For all the ways presidential political adviser Karl Rove will be able to beat the rap for his tratorious actions — the rampant cronyism and corrupted values of the Bush administration still count for something, after all — it was still fun to watch White House spokesman Scott McClellan squirm in front of the press, which has apparently grown a tooth in its dogged questioning:

You stood at that podium and said that Karl Rove was not involved. And now we find out that he spoke about Joseph Wilson's wife. So don't you owe the American public a fuller explanation. Was he involved or was he not? Because contrary to what you told the American people, he did indeed talk about his wife, didn't he?

McCLELLAN: There will be a time to talk about this, but now is not the time to talk about it. ...

QUESTION: You're in a bad spot here, Scott... because after the investigation began — after the criminal investigation was under way — you said, October 10th, 2003, "I spoke with those individuals, Rove, Abrams and Libby. As I pointed out, those individuals assured me they were not involved in this," from that podium. That's after the criminal investigation began.

Now that Rove has essentially been caught red-handed peddling this information, all of a sudden you have respect for the sanctity of the criminal investigation?

Too little, too late, perhaps. But fun to watch nonetheless.



What a novel concept: Paying workers a living wage produces a more productive and stable workforce. So finds a BusinessWeek study, cited by friend and colleague Moira Herbst.

Costco CEO Jim Senegal has said: "We pay much better than Wal-Mart. That's not altruism. It's good business."

Go figure.


The Flash presentation shows how the current administration fans the flames of fascism.

There's also this article, listing the 14 common threads of fascism in seven historic regimes.



Mexico's decision to issue postage stamps bearing a cartoon caricature of a black child set off a furor among African American activists in the U.S.

Problem is, the more people attempt to defend it — including President Vicente Fox — the more ridiculous they appear.

Fox himself, an admitted longtime fan of the comic, told AP that the stamp recognizes a "character very loved in Mexico and that has absolutely nothing discriminatory about it ... And it appears to me that it has provoked a great national unity, because those who are making opinions from outside don't have information."


But it doesn't stop there. Novelist Elena Poniatowska, described as "a noted supporter of leftist causes" was quoted calling the criticisms "absurd."

"In our country, the image of black people is one of enormous goodwill, which is reflected not only in characters like Memin Pinguin, but in popular songs ... like 'Little Black Watermelon.'"

It's almost as if they've borrowed arguments come from the Bush administration handbook of irony, from which we've heard such ironic terms as Clean Skies Initiative and "Mission Accomplished."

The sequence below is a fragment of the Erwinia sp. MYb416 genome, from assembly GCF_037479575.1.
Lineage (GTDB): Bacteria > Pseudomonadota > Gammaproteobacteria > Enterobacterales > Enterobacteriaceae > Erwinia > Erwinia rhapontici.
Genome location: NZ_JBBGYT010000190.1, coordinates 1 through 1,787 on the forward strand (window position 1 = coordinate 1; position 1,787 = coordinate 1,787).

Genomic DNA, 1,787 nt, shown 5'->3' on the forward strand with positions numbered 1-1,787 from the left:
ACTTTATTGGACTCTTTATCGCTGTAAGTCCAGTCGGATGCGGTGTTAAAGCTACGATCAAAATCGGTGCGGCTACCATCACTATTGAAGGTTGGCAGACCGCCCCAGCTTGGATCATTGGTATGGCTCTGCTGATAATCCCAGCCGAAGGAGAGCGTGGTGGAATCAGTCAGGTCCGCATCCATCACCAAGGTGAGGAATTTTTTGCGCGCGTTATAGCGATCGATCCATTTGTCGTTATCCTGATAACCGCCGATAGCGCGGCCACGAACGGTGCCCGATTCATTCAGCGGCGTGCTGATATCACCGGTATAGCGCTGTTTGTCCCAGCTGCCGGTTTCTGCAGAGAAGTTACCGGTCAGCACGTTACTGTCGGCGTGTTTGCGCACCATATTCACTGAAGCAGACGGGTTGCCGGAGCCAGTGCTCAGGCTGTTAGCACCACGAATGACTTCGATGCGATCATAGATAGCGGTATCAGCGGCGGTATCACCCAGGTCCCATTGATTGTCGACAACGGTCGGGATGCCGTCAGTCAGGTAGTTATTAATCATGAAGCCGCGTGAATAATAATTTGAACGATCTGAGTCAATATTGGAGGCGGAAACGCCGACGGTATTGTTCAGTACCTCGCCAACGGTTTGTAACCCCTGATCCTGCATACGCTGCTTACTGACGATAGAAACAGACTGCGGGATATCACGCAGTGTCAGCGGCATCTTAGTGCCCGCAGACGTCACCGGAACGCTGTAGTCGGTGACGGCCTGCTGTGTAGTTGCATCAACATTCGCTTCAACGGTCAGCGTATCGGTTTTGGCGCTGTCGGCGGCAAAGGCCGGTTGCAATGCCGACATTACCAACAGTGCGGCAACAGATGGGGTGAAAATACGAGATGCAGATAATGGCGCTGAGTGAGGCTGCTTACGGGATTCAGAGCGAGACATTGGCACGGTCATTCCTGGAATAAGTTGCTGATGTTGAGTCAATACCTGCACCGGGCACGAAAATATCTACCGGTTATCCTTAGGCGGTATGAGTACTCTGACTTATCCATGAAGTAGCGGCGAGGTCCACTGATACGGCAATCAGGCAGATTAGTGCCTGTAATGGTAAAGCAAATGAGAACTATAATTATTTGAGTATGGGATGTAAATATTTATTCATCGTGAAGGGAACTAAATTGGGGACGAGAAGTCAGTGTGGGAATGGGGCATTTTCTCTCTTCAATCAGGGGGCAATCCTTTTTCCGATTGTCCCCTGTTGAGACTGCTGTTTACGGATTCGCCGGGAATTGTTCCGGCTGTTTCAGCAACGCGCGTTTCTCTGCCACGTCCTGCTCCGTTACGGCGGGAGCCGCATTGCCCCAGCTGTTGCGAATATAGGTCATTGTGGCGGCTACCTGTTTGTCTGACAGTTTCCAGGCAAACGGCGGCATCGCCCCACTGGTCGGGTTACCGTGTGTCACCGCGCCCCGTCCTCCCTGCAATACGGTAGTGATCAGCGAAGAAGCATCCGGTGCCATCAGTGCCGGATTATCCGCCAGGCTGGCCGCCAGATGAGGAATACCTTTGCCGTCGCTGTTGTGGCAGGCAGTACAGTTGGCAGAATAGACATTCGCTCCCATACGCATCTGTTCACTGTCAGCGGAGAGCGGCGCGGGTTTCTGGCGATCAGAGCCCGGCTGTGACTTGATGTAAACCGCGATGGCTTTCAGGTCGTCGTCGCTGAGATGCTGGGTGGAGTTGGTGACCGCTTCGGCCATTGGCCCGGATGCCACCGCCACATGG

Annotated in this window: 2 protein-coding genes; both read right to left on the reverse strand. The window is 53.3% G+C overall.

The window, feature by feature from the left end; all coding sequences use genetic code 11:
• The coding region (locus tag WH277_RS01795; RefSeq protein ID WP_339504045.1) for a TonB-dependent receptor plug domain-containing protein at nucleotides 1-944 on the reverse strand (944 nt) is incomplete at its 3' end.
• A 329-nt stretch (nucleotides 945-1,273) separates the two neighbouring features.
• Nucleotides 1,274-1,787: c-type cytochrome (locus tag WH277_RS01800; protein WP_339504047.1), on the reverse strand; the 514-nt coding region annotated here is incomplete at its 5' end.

Anti-reality tends to catch up to its practicioners, even south of the border, I'd bet.


Time magazine's spineless editor-in-chief Norman Pearlstine practically boasted of his complete lack of understanding of the First Amendment, the concept of journalism and what a backbone is for — not to mention why his "news" magazine should go under — in his comment to the New York Times:

"I found myself really coming to the conclusion that once the Supreme Court has spoken in a case involving national security and a grand jury, we are not above the law and we have to behave the way ordinary citizens do."

Pearlstine sold out his own reporter, Matthew Cooper, who was willing to serve up to 180 days in federal prison. The New York Times's own Judith Miller has steadfastly refused to reveal her sources in the probe to find who the identity of CIA undercover agent Valerie Plame.

The Times includes the following historical context:

The case represents the starkest confrontation between the press and the government since 1971, when the Supreme Court refused to stop The Times and The Washington Post from publishing a classified history of the Vietnam War known as the Pentagon Papers. And legal experts said yesterday that they knew of no other instance in modern journalistic history in which a major news organization announced that it would disclose the identities of its confidential sources in response to a government subpoena.

The Times in this case fully understands what to be in the journalism business.

Arthur Sulzberger Jr., the publisher of The Times, was critical of Time. "We are deeply disappointed by Time Inc.'s decision to deliver the subpoenaed records," Mr. Sulzberger said. "We faced similar pressures in 1978 when both our reporter Myron Farber and the Times Company were held in contempt of court for refusing to provide the names of confidential sources. Mr. Farber served 40 days in jail and we were forced to pay significant fines.

But not the clueless Pearstine, who said, "If I were The New York Times in 1978 I would have turned over the information."

James C. Goodale, a former attorney for the Times's parent company and First Amendment expert, said: "A public company must protect its assets even if that means going into contempt. It has an obligation under the First Amendment to protect those assets, and it's in the interest of shareholders to protect those assets."

Time magazine deserves to go out of business — the sooner, the better — for what it has done to damage the sacred status of the First Amendment and our press freedoms.